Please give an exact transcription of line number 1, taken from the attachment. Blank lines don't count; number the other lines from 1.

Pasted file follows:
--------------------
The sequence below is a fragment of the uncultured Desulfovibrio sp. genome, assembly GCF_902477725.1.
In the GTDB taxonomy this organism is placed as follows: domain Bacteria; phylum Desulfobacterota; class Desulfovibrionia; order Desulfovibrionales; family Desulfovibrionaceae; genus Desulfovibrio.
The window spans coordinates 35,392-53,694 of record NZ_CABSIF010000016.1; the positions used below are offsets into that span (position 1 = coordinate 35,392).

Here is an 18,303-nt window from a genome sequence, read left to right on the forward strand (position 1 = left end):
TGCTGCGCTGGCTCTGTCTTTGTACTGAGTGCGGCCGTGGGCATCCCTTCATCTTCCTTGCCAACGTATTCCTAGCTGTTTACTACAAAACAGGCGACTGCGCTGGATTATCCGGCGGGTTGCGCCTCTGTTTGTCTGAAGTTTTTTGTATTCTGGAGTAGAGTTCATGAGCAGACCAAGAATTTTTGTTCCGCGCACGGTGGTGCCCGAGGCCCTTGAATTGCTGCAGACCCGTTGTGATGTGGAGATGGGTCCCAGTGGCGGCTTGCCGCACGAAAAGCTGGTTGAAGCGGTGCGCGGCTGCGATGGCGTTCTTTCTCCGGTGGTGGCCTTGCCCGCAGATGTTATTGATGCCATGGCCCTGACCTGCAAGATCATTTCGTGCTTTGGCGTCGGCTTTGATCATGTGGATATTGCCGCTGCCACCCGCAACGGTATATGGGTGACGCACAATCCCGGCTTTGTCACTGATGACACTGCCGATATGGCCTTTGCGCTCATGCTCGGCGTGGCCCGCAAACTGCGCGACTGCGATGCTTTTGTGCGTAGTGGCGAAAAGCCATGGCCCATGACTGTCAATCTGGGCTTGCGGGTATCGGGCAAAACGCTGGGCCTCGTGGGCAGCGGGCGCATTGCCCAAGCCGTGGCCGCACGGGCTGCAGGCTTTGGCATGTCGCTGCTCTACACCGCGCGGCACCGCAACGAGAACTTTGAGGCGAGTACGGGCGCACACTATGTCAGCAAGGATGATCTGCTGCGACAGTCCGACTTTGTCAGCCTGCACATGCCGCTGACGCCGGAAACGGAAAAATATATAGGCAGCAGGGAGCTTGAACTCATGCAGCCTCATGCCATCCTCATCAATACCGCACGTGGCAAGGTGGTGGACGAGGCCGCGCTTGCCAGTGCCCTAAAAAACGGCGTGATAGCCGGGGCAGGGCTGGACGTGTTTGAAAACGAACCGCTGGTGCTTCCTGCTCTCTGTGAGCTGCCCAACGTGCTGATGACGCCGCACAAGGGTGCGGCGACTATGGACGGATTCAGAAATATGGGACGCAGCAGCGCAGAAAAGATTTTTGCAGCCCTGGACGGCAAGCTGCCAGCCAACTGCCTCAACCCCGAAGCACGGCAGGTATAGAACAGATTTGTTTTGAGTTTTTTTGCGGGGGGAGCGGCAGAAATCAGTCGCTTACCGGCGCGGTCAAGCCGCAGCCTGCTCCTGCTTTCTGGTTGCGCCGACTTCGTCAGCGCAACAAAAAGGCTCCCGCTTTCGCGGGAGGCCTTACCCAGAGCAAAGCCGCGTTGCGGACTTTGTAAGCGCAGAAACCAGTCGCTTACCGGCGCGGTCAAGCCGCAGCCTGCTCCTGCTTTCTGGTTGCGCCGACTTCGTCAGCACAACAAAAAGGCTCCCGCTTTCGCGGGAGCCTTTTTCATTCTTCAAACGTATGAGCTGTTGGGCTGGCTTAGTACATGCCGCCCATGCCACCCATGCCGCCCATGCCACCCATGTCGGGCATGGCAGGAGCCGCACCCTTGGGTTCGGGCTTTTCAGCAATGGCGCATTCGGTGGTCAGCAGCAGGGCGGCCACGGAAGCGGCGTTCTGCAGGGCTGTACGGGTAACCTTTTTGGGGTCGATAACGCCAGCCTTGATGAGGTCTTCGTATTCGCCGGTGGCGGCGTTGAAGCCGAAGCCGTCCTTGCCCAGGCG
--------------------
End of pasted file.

The sequence below is a fragment of the uncultured Desulfovibrio sp. genome, assembly GCF_902477725.1.